By employing the one and two levels of SR implemented with SICL technology, two antenna arrays were designed: the first employs four linearly polarized (LP) patch antennas, each of them fed by one of the series power divider output ports in Figure 2a (obviously, although each antenna element is LP, the use of the SR feed network guarantees the generation of CP); the second array also employs four patch antennas, but each of them is fed by the four output ports of the element series divider of the two-level SR feed network in Figure 2b, connected to four orthogonal points as can be seen in Figure 1a. Simulated performance of the two antenna arrays were compared in Figure 3 in terms of S11, AR, and LHCP broadside gain. Simulation results were obtained with the software ANSYS HFSS 15.0.0.
As expected, the two-level SR feed network exhibits improved performance over the one-level SR feed network antenna array. In particular, S11 and AR bandwidths widen considerably by applying the second level of SR, as already seen in [14]. Furthermore, since with the one-level SR feed network the antenna elements are LP, while with the two-level SR feed network the antenna elements are CP (thanks to the presence of the element series divider), there is a gain enhancement of about 3 dB in terms of maximum value [21]. Finally, the S11/AR bandwidth widening causes a general gain enhancement within the whole bandwidth, yielding to a wider 3 dB gain bandwidth.

2.3. SICL-Based Feed Network

SICL technology [15] was chosen for the implementation of the antenna array feed network. This is a non-disperse structure which can propagate the transverse electromagnetic (TEM) mode.
The lateral shielding due to the metallic holes (Figure 4) avoids parallel-plate mode propagation, reducing leakage and interference with other lines. Moreover, SICL can be implemented using the conventional multilayer printed circuit board (PCB). For the sake of an easier connection between the metallic patch and the feed network transmission line, a coplanar waveguide (CPW) transition [22] was introduced at each output port of the feed network. Feed network dimensions were synthesized according to [15] and optimized with ANSYS HFSS.
The simulated performance was compared with that of a microstrip technology-based feed network (similar to the one described in [23]), and the results are shown in Figure 5. Wider S11 and AR bandwidths were found for the SICL-based array, with a gain enhancement of about 1 dB with respect to the microstrip-based feed network, and a wider 3 dB gain bandwidth.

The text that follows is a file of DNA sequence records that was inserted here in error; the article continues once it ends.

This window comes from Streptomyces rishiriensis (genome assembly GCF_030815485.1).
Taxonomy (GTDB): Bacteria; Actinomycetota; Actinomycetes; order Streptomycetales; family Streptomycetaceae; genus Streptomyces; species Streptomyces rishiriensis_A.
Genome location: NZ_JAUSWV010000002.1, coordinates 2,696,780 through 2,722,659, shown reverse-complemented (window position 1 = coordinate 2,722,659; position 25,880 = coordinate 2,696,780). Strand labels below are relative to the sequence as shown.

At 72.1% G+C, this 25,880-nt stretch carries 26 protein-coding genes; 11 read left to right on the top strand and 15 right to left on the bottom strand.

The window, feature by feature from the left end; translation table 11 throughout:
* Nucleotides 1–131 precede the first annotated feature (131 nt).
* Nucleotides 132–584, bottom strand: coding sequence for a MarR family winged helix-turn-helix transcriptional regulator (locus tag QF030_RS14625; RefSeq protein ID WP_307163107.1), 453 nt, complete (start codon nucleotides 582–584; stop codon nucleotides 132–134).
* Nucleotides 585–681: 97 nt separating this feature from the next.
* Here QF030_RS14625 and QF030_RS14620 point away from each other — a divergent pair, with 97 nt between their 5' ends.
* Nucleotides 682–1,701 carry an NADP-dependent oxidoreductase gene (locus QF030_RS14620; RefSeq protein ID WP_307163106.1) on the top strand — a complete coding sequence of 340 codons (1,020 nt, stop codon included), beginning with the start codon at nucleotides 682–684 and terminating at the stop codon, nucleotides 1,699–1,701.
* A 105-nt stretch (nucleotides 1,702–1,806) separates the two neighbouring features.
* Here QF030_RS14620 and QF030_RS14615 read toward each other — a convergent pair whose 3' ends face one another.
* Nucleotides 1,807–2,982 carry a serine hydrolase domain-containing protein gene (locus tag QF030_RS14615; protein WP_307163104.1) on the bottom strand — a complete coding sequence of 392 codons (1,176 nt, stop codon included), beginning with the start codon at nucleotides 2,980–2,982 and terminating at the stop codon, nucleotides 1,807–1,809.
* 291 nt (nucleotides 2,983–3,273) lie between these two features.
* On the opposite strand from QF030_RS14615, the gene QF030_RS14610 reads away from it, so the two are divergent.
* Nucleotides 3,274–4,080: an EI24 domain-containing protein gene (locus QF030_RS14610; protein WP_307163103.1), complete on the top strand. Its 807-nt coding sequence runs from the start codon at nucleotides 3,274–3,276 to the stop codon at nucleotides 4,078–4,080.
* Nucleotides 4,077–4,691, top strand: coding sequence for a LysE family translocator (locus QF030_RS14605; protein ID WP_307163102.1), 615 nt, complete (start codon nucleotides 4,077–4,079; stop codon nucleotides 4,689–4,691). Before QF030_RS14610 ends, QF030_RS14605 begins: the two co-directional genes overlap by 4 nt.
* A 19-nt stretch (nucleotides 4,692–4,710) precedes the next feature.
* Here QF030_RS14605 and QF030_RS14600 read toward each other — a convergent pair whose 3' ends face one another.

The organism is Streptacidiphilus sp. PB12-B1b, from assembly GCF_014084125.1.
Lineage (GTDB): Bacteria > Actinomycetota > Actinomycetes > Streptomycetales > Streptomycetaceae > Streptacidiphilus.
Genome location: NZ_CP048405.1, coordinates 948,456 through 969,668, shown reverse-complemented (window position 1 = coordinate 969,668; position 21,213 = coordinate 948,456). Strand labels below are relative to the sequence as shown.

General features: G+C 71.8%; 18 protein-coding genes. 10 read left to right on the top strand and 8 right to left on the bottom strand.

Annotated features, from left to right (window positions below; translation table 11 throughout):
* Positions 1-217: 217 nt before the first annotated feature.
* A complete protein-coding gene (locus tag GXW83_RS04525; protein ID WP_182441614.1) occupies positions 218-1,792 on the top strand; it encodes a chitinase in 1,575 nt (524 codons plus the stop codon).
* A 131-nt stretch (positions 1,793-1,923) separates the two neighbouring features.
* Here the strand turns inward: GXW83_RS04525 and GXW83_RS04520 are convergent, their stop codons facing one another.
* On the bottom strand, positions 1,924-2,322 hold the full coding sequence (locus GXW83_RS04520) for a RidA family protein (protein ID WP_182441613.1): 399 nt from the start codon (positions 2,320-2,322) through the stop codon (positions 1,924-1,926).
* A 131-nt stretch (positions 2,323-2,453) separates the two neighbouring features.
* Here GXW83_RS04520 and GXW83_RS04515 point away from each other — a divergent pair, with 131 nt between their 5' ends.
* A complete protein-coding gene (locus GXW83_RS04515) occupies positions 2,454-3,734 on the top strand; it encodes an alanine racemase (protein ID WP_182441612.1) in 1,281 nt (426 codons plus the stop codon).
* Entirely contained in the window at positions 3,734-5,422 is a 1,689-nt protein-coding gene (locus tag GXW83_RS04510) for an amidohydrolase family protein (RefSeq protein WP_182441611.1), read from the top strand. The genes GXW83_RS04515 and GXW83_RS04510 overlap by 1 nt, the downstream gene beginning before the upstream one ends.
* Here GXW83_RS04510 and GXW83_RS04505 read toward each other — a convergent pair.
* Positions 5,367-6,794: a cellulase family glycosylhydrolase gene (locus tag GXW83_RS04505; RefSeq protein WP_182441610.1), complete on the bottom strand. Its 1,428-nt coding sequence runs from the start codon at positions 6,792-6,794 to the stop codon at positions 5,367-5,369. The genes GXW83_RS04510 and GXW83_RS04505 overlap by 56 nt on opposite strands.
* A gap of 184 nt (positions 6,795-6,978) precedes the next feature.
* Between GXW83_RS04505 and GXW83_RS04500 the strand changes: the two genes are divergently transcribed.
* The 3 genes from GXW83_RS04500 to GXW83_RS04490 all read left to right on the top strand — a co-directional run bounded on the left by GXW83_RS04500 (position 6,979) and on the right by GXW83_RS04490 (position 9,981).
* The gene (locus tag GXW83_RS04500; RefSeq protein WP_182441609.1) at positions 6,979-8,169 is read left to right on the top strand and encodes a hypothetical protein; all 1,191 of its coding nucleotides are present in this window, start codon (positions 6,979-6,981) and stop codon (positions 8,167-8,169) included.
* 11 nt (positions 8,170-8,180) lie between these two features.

2.4. Microstrip Patch Antenna Height (h)

Antenna array performance was also optimized by appropriately selecting the patch antenna height h. In fact, it is known that the higher the h, the broader the bandwidth and the larger the gain [24]. However, it is also known that if the patch antenna height meets the following condition [25],
h > λ 0.3 2 π ε r ,
surface wave modes become significant and reduce the broadside gain. For this reason, a trade-off between the gain enhancement and the bandwidth needs to be made. Parametric study on the patch antenna height h was conducted as shown in Figure 6a (for each value of h, the antenna length L and the feed probe position p has been optimized to resonate at the same frequency). As can be seen after Equation (2) is satisfied, the gain starts to decrease slightly, but the bandwidth still continues to widen. We have selected the value h = 20 mm as a good compromise between gain and bandwidth (the gain is only 0.3 dB less than its maximum value, with an overlapped bandwidth wider than 18%, where the overlapped bandwidth is defined as the spectrum portion in which |S11| ≤ −10 dB impedance bandwidth, AR bandwidth, and 3 dB gain bandwidth overlap).

2.5. Antenna Array Element Distance (d)

Finally, a parametric study on the array element distance d was conducted. In fact, an increase of d reduced the mutual coupling among antenna elements, leading to a broadside gain enhancement; however, large d can cause the generation of grating lobes and the presence of border effects (because the metallic patch position is close to the ground plane edge) with a consequent reduction of the gain. For this reason, the parameter d was varied from 0.5λ to 0.75λ, and simulation results are depicted in Figure 6b. The increase of d is beneficial for gain enhancement (in terms of peak value and bandwidth) up to a value of 0.7λ. Interestingly, peak gain and bandwidth mainly follow the S11 bandwidth behavior (revealing that, in this case, gain enhancement is mainly due to improved impedance-matching performance), while AR bandwidth exhibits an opposite trend. As for h, a trade-off between LHCP broadside gain and AR bandwidth was made, and a final value d = 0.6λ was selected.

3. Measurement Results and Discussion